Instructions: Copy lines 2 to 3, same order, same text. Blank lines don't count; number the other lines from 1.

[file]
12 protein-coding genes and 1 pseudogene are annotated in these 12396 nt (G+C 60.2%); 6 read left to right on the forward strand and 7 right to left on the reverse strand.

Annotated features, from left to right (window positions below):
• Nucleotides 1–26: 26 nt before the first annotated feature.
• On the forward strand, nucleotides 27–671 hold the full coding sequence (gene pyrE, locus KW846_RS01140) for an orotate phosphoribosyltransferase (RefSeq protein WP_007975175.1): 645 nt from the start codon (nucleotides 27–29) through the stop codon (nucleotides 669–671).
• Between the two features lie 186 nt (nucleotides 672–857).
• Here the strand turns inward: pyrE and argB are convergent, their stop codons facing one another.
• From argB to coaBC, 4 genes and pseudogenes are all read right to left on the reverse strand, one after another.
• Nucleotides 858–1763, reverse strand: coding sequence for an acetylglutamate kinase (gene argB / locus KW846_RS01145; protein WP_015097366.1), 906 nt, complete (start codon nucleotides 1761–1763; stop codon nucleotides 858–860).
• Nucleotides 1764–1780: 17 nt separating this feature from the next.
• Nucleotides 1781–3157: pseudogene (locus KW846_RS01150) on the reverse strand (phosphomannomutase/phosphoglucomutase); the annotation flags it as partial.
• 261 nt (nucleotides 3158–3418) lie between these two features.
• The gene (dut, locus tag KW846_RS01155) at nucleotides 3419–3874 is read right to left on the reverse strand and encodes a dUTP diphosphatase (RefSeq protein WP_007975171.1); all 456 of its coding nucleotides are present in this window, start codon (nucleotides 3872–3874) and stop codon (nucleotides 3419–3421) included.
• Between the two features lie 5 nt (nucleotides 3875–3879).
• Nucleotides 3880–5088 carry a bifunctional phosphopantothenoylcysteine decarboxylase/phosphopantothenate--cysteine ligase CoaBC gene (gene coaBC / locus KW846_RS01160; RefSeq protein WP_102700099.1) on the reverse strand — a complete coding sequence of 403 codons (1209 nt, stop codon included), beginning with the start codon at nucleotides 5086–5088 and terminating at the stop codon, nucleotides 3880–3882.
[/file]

Annotated features, from left to right (window positions below):
• Nucleotides 1–26: 26 nt before the first annotated feature.